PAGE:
At Least Our Bad Winter Was No Little Ice Age’
For Washingtonians inundated by a record amount of snow this February, the wintry weather was more a nuisance than a source of pleasure, the crystalline beauty soon giving way to endless shoveling and plodding through prodigious mountains of slush. The ferocity of winter disrupted the daily rhythms of life.
Those who found it difficult to cope might want to visit the National Gallery of Art, where a new exhibition of winter landscape paintings by Hendrick Avercamp reveals how Dutch society adapted to the frigid realities of particularly harsh winters during Europe’s “Little Ice Age.” In Avercamp’s fastidiously detailed works, frozen lakes and rivers become the nexus in which all strata of Dutch society meet and mingle beneath a heavy gray sky.
Northern Europe endured a series of extremely harsh winters from around 1300 to 1900, earning the era the title of “Little Ice Age.” Avercamp’s paintings coincide with the coldest years of this icy era, roughly 1550-1650, a time in which protracted winters became an unavoidable feature of life and social interaction.
The 14 paintings and 16 drawings on display are all relatively small. But the complex layers of intimately rendered detail captured in each landscape merits a close look. Each one contains an incredible depth of field populated with numerous figures and groups. Avercamp’s use of colors is also stunning, as in the gradations of gray and brown that he used to create vast, impenetrable winter skies.
“Avercamp’s paintings, you have to stay with them,” said Arthur Wheelock, curator of northern baroque paintings for the National Gallery. “They are paintings that encourage you to gaze, to look into, to explore. … You have little groups, little vignettes, little stories that you can come back and explore.”
The paintings are for the most part suffused with a leisurely, joyful spirit. Brightly dressed people or arm-linked couples skate across the ice, children enjoy sled rides, groups of people mingle in conversation and men in aristocratic garb enjoy games of “colf,” a predecessor to golf. There is also a sense of suspension of everyday activities. Boats encased in ice signal a sort of stasis, especially as it pertains to the maritime trade that helped the Dutch economy to thrive.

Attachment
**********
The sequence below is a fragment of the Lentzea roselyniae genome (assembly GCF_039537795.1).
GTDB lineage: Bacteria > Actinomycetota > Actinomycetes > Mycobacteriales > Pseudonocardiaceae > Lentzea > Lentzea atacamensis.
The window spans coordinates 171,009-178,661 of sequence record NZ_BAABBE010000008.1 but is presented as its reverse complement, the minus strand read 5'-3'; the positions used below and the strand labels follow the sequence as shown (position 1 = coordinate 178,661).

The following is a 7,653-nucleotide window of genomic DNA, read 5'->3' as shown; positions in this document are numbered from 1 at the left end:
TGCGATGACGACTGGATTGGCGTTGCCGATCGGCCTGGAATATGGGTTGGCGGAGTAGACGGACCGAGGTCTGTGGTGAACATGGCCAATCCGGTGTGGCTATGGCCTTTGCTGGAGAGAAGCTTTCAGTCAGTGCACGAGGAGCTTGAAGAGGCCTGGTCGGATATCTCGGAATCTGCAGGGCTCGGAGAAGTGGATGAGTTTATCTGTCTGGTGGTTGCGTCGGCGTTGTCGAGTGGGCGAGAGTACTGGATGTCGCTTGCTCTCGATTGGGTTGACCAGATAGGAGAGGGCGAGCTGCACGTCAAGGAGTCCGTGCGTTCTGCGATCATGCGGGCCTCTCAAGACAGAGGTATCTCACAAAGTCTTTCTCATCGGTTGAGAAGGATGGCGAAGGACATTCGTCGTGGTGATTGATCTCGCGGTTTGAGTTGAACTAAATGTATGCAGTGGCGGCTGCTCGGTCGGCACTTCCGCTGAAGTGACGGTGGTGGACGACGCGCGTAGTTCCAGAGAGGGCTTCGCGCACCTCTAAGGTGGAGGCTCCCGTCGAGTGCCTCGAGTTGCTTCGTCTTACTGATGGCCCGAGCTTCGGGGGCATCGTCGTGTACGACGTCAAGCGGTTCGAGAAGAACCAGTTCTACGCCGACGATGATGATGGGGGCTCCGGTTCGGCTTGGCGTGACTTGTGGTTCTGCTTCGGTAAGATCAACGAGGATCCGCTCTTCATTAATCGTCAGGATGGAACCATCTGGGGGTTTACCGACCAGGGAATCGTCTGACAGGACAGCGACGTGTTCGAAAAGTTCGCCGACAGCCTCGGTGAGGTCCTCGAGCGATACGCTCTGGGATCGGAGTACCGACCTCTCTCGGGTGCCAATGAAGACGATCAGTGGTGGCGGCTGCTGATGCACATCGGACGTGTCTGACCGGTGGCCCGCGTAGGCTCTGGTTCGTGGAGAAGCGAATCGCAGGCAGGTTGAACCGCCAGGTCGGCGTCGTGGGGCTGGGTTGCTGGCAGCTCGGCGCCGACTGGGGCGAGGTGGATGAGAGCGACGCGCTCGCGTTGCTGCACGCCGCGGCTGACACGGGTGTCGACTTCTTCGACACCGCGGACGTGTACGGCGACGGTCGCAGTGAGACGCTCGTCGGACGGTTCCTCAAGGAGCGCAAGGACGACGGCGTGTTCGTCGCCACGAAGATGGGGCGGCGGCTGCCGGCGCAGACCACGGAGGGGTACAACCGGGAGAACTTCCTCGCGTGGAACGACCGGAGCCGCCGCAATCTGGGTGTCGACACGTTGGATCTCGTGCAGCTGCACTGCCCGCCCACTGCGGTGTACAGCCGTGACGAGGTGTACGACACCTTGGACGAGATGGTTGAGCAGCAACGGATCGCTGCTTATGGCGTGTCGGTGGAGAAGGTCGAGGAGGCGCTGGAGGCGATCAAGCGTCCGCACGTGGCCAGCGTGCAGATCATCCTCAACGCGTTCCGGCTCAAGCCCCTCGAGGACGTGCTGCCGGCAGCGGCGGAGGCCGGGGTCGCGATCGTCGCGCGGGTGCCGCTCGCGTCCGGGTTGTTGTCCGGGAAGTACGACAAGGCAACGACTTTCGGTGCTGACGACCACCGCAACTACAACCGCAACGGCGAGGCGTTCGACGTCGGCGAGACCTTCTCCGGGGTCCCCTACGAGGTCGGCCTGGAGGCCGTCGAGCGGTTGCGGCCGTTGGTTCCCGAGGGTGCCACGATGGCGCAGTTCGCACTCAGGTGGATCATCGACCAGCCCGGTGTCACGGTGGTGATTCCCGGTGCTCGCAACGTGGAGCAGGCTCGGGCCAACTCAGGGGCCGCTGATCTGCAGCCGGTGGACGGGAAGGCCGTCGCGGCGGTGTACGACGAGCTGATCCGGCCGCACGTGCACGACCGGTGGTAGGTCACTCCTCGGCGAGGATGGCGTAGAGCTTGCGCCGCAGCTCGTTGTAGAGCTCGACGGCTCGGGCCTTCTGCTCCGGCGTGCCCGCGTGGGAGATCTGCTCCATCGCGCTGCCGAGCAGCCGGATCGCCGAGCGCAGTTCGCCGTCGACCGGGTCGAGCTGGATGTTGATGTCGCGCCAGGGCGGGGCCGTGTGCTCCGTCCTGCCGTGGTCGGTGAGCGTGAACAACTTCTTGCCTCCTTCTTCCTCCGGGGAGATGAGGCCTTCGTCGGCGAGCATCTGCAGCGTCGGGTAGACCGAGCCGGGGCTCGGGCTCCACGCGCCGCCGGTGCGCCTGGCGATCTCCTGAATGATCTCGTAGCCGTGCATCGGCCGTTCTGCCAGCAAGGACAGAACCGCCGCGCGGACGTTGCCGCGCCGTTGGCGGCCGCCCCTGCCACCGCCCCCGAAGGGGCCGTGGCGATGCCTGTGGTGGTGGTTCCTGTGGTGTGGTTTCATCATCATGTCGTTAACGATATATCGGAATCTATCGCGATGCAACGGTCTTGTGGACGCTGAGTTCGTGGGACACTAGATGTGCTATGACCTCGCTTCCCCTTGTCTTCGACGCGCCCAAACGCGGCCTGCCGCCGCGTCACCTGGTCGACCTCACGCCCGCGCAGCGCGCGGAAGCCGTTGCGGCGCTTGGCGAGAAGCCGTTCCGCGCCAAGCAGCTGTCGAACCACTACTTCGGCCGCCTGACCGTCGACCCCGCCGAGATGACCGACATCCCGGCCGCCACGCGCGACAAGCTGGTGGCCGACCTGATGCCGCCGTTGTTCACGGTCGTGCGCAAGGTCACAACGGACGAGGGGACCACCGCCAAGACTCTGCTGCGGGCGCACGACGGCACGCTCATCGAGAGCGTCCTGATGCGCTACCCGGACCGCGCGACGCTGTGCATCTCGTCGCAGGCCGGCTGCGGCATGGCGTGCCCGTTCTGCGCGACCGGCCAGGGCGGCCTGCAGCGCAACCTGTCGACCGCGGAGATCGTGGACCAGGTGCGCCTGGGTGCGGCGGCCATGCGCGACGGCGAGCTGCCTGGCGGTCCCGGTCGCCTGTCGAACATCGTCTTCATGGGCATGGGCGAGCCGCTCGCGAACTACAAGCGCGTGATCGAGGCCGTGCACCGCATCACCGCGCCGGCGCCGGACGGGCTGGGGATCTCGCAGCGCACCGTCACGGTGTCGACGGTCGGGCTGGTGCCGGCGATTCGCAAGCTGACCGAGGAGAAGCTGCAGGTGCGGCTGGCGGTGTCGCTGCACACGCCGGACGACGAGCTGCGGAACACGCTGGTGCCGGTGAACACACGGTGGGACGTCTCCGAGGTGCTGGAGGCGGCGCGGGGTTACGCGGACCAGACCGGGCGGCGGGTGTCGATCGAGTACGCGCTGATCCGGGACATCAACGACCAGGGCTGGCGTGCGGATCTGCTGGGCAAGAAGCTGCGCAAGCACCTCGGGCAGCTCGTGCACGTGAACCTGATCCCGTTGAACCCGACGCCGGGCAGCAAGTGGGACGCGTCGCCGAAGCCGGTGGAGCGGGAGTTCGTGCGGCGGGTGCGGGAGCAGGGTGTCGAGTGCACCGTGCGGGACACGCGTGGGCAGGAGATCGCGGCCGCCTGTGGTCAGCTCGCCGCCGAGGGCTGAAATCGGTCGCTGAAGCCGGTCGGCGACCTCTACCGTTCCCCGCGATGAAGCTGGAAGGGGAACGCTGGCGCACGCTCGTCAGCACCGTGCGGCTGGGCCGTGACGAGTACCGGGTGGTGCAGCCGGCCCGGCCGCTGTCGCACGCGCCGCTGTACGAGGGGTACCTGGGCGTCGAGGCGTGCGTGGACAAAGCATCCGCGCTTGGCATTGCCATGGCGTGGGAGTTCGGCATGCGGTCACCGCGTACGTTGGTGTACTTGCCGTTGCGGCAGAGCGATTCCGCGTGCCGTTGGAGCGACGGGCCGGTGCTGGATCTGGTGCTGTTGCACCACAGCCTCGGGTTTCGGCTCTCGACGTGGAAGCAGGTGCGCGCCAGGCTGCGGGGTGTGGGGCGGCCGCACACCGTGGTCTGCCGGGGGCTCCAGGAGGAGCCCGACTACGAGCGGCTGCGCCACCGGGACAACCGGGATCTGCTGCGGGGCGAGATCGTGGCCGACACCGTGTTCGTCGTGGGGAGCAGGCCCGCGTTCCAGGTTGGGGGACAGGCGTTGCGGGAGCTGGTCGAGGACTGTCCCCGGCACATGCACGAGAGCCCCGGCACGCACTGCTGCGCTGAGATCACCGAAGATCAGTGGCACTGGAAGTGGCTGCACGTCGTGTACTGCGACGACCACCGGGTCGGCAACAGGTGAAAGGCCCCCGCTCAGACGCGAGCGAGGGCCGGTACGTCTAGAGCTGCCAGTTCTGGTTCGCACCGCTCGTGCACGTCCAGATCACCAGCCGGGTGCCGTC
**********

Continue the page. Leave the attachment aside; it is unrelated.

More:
What makes the paintings particularly interesting, however, is the wide range of social statuses and ages evident from the characters’ activities and style of dress — the partitions of class to some extent fall before the immutable dictates of the weather. For example, in “Ice Skating Near a Village,” a festively dressed man with a feather in his cap dances jauntily while a more modestly dressed couple passes by; behind them, a peddler with a cane, back laden with a bundle of straw, trudges off into the distance. In “Winter Scene on a Frozen Canal,” an opulently dressed noblewoman has her fortune told by a dark-skinned gypsy.
Although the figures are often united by what Wheelock called “a sense of joy,” the distance between them is also evident. In “Colf Players on the Ice,” a peasant dressed in a red hood and grasping an ax stands with his son, wearing tattered pants and holding a fishing net, as they watch a trio of gentleman in black suits, stockings and hats in the midst of a game of colf.
“All the kind of range of society are brought together on this ice — it’s a fascinating world,” Wheelock said.
In attempting to capture the full spectrum of society, Avercamp employs some elements that extend beyond carefully delineated indicators of class and status. Tattered Dutch flags and iconic windmills often appear. He also recognized that life was not all carefree ice-skating expeditions — in several of the paintings, a gallows appears in the background, and in one painting, a body hangs discernibly from the distant brown framework.
Also, certain characters seem to recur — for example, a woman sprawling on the ice, her bright undergarments visible to the viewer, is on display in several paintings. Some of Avercamp’s sketches are on view as part of the exhibition, and they underscore his work in recording human subjects before transferring them to canvass. The result is a sense that Avercamp is very much reproducing the circumstances in which he was immersed.
“Historically there’s been a lot of interest in identifying who these people [depicted in the paintings] were,” Wheelock said. “You get a feeling that there’s a community out there on the ice that Avercamp knew and depicted in his paintings.”
“The Little Ice Age” is on display at the National Gallery of Art from Sunday through July 5.